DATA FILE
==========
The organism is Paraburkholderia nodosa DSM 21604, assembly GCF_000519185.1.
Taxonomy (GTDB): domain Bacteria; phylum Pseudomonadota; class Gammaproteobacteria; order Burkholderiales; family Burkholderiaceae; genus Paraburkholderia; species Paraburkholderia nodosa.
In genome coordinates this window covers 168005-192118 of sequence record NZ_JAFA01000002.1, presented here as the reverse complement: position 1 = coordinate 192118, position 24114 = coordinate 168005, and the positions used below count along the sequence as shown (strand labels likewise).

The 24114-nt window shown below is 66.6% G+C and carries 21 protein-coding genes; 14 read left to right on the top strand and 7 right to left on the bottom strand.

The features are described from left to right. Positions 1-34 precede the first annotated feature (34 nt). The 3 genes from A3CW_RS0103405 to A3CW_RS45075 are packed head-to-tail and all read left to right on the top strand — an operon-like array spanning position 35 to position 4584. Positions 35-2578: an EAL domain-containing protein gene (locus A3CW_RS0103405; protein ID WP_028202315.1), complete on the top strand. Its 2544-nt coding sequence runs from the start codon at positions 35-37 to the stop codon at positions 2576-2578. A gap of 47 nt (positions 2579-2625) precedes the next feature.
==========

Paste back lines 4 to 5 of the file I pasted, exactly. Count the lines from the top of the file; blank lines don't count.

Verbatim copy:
The 24114-nt window shown below is 66.6% G+C and carries 21 protein-coding genes; 14 read left to right on the top strand and 7 right to left on the bottom strand.

The features are described from left to right. Positions 1-34 precede the first annotated feature (34 nt). The 3 genes from A3CW_RS0103405 to A3CW_RS45075 are packed head-to-tail and all read left to right on the top strand — an operon-like array spanning position 35 to position 4584. Positions 35-2578: an EAL domain-containing protein gene (locus A3CW_RS0103405; protein ID WP_028202315.1), complete on the top strand. Its 2544-nt coding sequence runs from the start codon at positions 35-37 to the stop codon at positions 2576-2578. A gap of 47 nt (positions 2579-2625) precedes the next feature.